HEADQUARTERS HOOD'S CORPS,
Dalton, March 7, 1864.
I. The attention of division and brigade commanders is called to the evil results that may follow from their officers and men having wrong impressions in regard to being flanked by the enemy; much care should be taken to instruct them in this matter.
II. A division commander occupying the extreme flank of a line of battle should, if attacked on the extreme flank, change front of such portion of his line as may be necessary to repel it and promptly notify the corps commander, that assistance may be sent him. In like manner a brigade commander, if thus attacked, should change the front of one or more of his regiments, promptly notifying the division commander, that he may make the necessary dispositions and communicate the facts ot the corps commander.
III. The importance of holding all ground taken from the enemy cannot be overestimated, as to relinquish it invariably demoralizes not only the troops immediately engaged but all others cognizant of the fact, and hence troops should never retire from the field for any purpose whatever, even to replenish ammunition (much of which can be obtained form our own and the enemy's wounded and dead), without authority from the corps and division commanders; as to do so would be second only to withdrawing without having fired a shot.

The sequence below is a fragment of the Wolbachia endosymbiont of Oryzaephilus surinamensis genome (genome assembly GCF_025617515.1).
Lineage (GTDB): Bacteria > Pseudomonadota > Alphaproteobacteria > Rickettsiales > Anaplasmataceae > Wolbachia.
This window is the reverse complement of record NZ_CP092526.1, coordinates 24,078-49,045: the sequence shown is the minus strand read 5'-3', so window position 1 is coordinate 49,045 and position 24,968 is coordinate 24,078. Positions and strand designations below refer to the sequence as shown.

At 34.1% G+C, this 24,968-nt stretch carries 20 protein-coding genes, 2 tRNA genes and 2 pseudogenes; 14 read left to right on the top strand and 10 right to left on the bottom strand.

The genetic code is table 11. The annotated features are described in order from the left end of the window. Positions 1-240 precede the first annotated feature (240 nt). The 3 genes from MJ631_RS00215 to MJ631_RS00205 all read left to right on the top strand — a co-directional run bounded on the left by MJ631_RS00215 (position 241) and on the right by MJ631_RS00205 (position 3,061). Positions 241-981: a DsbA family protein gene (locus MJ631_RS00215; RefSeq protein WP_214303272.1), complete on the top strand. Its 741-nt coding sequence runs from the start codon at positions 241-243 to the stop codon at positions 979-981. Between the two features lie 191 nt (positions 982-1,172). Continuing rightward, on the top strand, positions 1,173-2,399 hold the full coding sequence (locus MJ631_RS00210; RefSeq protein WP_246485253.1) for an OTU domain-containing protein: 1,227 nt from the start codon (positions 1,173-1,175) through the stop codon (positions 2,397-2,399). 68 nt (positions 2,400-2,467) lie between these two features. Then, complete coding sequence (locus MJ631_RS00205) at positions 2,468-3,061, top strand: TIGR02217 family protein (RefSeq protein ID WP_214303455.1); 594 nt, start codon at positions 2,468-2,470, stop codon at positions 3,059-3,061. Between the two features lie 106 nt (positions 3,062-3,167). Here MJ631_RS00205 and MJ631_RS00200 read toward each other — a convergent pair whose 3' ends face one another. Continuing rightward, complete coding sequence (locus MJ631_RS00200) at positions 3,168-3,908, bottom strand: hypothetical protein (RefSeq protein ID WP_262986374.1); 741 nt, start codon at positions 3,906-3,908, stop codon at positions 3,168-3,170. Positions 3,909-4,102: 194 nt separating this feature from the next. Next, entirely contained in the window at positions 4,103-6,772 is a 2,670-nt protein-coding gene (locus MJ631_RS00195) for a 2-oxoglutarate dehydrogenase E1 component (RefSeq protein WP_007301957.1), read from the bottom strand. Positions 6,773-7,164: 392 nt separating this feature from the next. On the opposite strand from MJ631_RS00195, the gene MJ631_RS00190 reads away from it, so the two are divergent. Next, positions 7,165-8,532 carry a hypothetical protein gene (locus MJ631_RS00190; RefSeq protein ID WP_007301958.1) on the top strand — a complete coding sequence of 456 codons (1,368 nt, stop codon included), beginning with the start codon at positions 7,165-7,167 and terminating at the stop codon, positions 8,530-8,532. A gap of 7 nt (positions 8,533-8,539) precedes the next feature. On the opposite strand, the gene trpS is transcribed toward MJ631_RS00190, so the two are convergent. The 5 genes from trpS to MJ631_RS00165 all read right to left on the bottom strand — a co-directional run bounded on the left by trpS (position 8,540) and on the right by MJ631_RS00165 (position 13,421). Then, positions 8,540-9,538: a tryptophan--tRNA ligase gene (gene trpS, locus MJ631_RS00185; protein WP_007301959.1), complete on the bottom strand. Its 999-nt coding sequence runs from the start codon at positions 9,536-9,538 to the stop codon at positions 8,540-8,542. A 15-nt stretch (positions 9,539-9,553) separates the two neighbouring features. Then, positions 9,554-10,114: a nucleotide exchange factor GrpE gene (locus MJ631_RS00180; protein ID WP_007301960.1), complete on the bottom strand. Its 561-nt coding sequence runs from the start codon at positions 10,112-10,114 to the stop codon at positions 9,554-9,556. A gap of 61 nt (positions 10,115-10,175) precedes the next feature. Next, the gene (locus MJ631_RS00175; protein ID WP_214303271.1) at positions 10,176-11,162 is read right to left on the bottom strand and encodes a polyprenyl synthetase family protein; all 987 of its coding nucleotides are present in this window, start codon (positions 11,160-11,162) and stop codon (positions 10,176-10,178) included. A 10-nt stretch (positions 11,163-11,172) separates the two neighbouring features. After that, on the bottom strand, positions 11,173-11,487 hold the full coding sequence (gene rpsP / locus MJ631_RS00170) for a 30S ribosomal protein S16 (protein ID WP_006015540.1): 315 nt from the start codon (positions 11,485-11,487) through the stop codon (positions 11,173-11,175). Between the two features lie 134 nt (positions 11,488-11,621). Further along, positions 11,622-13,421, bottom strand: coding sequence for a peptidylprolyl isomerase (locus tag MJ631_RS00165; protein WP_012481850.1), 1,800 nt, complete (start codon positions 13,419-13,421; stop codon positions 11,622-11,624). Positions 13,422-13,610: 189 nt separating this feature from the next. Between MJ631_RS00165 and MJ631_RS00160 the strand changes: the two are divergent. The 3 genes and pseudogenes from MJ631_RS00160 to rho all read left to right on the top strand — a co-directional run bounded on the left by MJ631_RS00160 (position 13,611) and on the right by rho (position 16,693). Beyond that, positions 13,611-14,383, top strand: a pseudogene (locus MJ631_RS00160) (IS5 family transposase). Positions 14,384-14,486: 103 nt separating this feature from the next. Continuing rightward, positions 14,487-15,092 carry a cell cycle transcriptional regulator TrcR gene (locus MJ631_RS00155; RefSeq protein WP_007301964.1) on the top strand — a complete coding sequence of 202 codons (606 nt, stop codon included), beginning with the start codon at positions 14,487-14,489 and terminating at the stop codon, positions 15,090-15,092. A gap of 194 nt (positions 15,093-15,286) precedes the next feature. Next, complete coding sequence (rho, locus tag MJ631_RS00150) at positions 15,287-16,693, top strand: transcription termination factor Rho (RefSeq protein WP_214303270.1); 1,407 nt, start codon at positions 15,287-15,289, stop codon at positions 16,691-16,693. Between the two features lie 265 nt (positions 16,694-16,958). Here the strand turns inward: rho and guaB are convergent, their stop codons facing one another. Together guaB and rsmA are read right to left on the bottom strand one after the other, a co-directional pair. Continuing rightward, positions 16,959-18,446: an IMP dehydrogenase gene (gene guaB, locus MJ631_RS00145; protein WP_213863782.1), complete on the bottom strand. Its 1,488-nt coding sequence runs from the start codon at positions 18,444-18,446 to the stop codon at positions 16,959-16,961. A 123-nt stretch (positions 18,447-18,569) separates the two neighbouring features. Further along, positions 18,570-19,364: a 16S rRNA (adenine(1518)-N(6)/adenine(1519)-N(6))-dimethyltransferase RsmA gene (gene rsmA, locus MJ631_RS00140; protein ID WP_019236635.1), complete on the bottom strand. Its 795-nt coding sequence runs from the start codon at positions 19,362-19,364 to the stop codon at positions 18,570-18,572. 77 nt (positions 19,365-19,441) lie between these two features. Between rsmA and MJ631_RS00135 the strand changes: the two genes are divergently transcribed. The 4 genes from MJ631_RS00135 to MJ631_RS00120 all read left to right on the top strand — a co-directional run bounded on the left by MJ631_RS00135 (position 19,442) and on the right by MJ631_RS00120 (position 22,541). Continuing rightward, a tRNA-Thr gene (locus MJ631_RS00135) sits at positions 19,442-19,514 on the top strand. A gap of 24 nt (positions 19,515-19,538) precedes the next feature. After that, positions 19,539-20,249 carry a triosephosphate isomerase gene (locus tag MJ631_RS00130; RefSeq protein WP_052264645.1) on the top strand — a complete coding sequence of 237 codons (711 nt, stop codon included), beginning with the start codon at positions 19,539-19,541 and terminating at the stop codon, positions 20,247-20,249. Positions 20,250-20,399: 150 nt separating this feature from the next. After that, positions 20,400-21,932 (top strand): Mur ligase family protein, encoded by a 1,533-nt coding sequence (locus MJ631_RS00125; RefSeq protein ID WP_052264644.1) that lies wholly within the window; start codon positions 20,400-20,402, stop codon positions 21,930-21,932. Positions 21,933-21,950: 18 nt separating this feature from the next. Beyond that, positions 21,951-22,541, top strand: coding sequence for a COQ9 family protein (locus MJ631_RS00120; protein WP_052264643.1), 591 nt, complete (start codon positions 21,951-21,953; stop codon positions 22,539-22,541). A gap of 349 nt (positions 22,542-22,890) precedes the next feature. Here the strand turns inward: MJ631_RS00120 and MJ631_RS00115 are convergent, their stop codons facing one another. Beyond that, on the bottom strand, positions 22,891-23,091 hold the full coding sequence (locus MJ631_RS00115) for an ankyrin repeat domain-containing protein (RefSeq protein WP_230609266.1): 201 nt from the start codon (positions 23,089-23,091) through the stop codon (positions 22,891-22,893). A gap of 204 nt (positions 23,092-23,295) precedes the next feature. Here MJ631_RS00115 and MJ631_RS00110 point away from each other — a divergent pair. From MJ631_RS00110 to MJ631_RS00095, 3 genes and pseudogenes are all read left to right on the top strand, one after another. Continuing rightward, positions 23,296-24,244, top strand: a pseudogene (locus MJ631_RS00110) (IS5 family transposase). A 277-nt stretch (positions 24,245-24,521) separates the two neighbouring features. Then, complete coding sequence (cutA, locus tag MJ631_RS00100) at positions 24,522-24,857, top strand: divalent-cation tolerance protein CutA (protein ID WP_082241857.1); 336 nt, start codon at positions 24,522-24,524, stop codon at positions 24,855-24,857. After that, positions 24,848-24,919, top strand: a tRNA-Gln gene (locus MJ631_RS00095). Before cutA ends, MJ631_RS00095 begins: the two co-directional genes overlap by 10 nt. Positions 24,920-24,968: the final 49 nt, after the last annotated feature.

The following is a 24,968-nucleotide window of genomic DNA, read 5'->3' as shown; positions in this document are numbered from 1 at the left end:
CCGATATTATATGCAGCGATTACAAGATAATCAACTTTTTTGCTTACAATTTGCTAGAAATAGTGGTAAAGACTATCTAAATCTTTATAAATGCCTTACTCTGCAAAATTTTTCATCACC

IV. Firing on the enemy at long range should never be permitted, since its lack of effectiveness often gives encouragement instead of causing demoralization, as a well-directed fire at short range is certain to do. In receiving an attack the enemy should be held until it can be delivered with deadly effect, and, if practicable, should be followed by a determined charge, as it is all-important to break the enemy's line, not merely for the encouragement if gives our men but the demoralization and confusion that it forces upon him. Every officer and man should understand that in long-range fighting the Yankees are our equals, but at close quarters we are vastly superior to them. The history of the war abundantly proves that they have never repulsed a determined and well-sustained charge.
V. Another point to be observed in making an attack is that the troops when advancing in line of battle should not be moved at the double-quick or in any way be fatigued before engaging the enemy, that they may be in the best possible condition for pressing him and improving any advantages which may be gained.
By command of Lieutenant-General Hood:
Official Records, Series I., Vol. 32, Part 3, Page 593.
Hood's directives are an interesting exposition on Civil War infantry tactics. He was no doubt correct that long distance firing produced little result, but his observation that "they (Union troops) have never repulsed a determined and well-sustained charge." is more than a bit ironic coming after Gettysburg. Nevertheless, Hood was correct in devoting his attention to how to respond to a flanking movement. The biggest danger was often not the movement itself, but the tendency of troops to fly rather than fight when flanked. His remarks on holding all ground taken also well reflect the psychology of battle. Hood, by reputation, was bold in combat and some would say overly so. But these orders are interesting in that they reflect the importance of sustaining attacks once delivered.